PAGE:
SAN JUAN, Puerto Rico -- The U.S. Army Corps of Engineers collected its 1 millionth cubic yard of debris from the island Dec. 9, 2017, and is seeking ideas from the island's residents to limit the amount of reduced debris reaching landfills.
"This milestone is significant to me in that it comes one day after we had our largest collection day since the debris mission started," said Lt. Col. Andrew Yoder, Recovery Field Office commander. "The coordination between USACE personnel, contractors and residents has picked up, and we've seen steady process in removing the debris."
"It is an important mark, but there is still a lot of work to do," said Kayla Stull, debris mission manager. "We're proud of where we are at, but now it becomes more imperative to find a practical and sound solution for the piles of mulch we have growing in our collection sites."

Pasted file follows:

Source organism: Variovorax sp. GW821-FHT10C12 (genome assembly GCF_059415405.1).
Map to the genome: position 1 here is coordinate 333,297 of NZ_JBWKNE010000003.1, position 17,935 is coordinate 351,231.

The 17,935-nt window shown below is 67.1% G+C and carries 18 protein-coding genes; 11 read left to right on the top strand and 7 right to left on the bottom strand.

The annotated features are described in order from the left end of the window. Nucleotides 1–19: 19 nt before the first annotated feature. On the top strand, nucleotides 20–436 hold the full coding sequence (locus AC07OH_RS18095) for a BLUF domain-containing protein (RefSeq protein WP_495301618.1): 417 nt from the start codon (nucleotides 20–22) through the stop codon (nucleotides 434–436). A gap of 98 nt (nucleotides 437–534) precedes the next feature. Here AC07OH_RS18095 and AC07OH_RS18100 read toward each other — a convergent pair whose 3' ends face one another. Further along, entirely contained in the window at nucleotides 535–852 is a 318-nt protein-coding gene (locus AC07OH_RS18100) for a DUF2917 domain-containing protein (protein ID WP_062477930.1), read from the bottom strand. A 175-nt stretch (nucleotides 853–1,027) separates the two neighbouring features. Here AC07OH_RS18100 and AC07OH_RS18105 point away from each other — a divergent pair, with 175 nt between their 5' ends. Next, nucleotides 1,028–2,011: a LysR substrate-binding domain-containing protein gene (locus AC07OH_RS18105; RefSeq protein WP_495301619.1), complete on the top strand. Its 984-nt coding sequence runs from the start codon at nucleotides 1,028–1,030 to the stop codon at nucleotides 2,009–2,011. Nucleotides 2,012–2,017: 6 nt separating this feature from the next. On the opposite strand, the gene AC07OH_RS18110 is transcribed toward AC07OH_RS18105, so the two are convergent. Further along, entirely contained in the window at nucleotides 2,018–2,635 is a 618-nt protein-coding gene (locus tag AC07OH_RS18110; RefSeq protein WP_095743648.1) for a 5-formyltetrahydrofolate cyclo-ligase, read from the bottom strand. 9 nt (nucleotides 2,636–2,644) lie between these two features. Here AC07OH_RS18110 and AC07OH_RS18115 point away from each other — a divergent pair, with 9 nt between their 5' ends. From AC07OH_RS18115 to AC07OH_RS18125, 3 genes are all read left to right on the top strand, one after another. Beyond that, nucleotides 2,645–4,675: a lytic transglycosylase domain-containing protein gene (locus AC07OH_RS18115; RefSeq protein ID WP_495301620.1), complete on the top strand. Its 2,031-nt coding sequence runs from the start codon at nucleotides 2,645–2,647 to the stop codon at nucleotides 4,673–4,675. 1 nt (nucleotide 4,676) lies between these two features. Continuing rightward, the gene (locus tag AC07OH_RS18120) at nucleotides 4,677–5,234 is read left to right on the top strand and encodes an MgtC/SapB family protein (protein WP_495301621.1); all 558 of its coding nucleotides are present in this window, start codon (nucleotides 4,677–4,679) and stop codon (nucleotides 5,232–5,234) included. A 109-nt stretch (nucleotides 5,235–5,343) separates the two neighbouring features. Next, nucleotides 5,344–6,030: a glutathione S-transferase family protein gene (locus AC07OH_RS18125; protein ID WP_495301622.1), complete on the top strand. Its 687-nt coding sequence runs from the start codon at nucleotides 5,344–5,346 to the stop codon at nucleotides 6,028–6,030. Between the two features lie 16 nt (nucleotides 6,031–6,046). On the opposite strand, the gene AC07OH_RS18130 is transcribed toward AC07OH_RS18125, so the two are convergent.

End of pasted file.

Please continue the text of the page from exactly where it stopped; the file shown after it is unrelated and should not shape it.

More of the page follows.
The large-scale debris removal effort, spanning every corner of the island, involves locally-contracted drivers actively collecting debris from 41 of 78 municipalities and delivering the material to temporary reduction sites. Dozens -- and at some site hundreds -- of trucks pass through the sites each day, dumping material which is then reduced by 66 percent through mulching operations.
"The reduction work is great, but because of the scale of debris we are dealing with we need to find creative solutions for the mulch so it doesn't all end up in a landfill," said Stull.
USACE is reaching out to municipality leaders who are interested in establishing mulch sites for residents who could use the material (for individual use). USACE is also seeking commercial and agricultural operations that could receive large quantities of mulched debris for their enterprises.
The total debris estimated for removal in Puerto Rico is 6.2 million cubic yards, of which 3.8 million cubic yards is tasked to the USACE. The 1 million cubic yards removed milestone comes one day after 38,239 cubic yards of debris was collected -- the largest amount of debris to be collected in a single day since operations began after hurricanes Irma and Maria.